Happy belated blog birthday to my Bub.

Great and Powerful Oz, Make Me a Good Mother

I’ve been listening to L. Frank Baum’s The Wonderful Wizard of Oz with Bub. (This free Librivox recording is excellent.) It is much less scary and more four-year-old appropriate than the movie, I promise. The characters are so convinced of their failings that they cannot see they already have what they seek. The Scarecrow, so sure he has no brain, cannot see how his cleverness, logic, and ideas get him and his friends out of scrapes. The Tin Man, though he is in love with a munchkin girl and shows compassion to all he meets, believes he has no heart. The Lion, scared of every noise and shadow, fails to see how he faces these fears to help his friends without so much as a thought for his safety. They constantly demonstrate the very things they believe themselves lacking.

It struck me as I listened that we all do this; we often believe ourselves sorely lacking the characteristics and abilities we value most. I struggle with this particularly when it comes to motherhood, and I rarely meet a mother who isn’t similarly self-critical, at least some of the time. A mom will declare herself a “terrible mother” for all sorts of reasons, from losing her temper to taking time for a shower. But she cares about being a good mother, as the Scarecrow cares about brains. She would go to the Emerald City at all costs if it meant she could really be a good mother. I often fixate on this idea of a good mother, and the thing is, it just becomes whatever I am not. Sometimes I can think of nothing but my mistakes and shortcomings as a mom – even when I do something right, I lament that it isn’t enough. When we believe we do not possess the characteristic of being a good mother, we are blind to all but our failings.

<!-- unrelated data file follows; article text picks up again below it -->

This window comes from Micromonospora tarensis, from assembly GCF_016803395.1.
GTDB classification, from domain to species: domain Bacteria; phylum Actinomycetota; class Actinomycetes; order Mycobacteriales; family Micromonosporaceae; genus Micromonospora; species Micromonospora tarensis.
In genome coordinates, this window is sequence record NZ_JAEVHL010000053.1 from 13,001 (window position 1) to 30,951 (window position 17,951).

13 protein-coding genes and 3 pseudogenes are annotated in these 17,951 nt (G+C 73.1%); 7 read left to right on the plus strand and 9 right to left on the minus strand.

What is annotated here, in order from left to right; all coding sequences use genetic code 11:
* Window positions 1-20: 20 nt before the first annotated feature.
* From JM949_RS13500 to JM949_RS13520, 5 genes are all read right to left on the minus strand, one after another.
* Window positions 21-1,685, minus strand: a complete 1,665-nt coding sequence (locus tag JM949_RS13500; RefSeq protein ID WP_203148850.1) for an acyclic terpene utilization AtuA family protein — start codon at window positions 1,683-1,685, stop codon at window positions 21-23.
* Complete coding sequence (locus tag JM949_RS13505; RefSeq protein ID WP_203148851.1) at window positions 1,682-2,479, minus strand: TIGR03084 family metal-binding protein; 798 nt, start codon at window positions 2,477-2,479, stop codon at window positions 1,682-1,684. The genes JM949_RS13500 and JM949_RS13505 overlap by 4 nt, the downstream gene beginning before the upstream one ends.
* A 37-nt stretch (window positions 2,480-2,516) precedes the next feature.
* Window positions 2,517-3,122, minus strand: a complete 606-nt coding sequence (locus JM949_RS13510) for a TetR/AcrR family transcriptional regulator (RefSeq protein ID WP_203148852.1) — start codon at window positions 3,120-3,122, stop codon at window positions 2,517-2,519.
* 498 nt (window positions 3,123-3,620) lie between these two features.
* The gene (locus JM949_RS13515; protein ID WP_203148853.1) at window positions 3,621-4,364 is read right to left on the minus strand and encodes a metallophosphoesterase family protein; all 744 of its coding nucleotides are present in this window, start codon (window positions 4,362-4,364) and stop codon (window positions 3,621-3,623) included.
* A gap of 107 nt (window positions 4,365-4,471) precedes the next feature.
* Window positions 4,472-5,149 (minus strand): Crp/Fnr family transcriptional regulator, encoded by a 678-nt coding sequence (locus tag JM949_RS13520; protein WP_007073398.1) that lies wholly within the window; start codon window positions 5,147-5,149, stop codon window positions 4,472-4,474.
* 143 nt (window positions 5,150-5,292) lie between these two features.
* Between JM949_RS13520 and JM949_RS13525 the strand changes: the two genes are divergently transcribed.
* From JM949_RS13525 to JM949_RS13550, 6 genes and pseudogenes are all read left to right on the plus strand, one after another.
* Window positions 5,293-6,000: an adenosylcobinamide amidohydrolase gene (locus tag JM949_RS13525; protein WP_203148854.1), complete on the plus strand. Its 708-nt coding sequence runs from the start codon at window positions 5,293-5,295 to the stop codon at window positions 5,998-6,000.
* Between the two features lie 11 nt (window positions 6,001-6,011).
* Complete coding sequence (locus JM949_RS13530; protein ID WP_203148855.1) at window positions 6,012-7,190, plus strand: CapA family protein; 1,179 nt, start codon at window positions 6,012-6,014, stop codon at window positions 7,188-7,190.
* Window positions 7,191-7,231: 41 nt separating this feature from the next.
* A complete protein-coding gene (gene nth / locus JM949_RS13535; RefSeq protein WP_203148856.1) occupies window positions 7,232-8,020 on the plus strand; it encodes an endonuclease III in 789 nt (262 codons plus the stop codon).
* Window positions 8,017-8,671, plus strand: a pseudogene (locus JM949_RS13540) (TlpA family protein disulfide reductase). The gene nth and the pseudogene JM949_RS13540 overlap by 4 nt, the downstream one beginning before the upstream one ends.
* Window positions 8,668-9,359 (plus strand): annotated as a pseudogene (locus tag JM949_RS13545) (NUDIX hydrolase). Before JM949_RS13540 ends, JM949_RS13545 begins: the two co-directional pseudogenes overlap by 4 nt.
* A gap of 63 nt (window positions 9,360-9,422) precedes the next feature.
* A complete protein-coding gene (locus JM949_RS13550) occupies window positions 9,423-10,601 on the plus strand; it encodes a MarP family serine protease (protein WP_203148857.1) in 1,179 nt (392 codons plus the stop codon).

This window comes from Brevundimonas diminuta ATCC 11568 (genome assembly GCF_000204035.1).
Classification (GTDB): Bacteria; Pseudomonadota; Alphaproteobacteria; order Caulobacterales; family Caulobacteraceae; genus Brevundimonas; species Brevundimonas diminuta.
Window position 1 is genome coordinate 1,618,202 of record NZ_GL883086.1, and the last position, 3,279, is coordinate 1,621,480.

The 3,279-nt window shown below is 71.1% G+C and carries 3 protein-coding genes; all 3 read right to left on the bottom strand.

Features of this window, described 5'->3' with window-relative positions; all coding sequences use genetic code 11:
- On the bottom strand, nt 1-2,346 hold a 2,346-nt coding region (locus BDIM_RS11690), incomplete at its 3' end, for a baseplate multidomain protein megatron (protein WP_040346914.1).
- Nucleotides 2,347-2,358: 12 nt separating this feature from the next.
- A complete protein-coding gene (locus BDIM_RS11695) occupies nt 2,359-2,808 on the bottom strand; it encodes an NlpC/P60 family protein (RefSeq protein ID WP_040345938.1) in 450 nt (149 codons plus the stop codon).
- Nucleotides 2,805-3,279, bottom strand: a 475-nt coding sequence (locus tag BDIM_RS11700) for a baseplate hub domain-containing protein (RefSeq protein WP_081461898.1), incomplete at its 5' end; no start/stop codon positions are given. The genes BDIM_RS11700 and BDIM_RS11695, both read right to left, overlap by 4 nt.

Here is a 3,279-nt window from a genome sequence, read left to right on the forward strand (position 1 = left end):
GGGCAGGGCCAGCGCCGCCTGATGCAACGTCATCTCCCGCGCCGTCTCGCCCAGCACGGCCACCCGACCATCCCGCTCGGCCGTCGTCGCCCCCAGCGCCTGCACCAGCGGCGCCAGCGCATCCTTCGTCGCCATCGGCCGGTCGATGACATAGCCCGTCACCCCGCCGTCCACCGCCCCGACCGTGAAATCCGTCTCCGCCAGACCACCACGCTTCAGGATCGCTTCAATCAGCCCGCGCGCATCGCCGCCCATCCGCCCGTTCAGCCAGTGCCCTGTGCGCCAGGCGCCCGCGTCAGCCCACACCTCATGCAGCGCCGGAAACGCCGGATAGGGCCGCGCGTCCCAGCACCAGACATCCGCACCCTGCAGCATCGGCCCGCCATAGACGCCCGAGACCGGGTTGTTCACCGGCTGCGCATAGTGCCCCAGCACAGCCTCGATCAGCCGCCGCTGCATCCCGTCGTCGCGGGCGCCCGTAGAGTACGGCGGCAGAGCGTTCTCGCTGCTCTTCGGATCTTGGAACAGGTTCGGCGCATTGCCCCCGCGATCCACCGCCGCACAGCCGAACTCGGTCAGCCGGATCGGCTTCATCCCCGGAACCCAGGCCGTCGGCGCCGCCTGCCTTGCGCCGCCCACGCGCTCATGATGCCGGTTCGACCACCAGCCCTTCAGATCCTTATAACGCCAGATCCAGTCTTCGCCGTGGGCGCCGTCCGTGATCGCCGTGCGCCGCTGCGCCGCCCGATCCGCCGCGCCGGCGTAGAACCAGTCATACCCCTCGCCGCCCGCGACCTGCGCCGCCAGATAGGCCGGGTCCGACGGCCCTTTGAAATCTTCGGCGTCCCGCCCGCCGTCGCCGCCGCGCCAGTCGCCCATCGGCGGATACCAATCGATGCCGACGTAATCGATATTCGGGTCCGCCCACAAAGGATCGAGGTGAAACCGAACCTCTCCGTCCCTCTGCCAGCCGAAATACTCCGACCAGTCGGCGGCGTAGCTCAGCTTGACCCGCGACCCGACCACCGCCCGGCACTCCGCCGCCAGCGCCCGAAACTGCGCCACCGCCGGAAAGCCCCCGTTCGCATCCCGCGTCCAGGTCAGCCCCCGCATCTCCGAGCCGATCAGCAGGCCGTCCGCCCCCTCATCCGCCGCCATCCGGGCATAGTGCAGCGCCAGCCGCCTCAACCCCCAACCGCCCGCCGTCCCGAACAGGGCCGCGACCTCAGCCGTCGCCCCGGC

“You people with hearts,” the Tin Man says, “have something to guide you, and need never do wrong; but I have no heart, and so I must be very careful.” With this reasoning, he walks through the woods with careful attention so as to avoid crushing any living creature; when he does step on an ant, he cries until his tears rust his jaw so that he cannot even ask for help.

How often does mom guilt take us there? How often do we think, “You people who are good mothers have something to guide you! But I am a terrible mother, and so I must be very careful!” In the mom life, we will fail; we will step on ants. It is impossible to be a parent without making mistakes. But, like the Tin Man, we try our hardest and recognize when we fail. So, I’m trying to take a lesson from the Tin Man – beating myself up will only paralyze me. A friend of mine often says, “Bad moments don’t make bad mothers.” A good mother isn’t a perfect mother, but one who cares enough to try.

We all know the ending of this story. Dorothy discovers she always had the power to get home. The ruby slippers (or silver in the book) she has worn the whole time transport her back to Kansas. Do you worry that you are not a good mother? Stop worrying. You are wearing the ruby slippers already.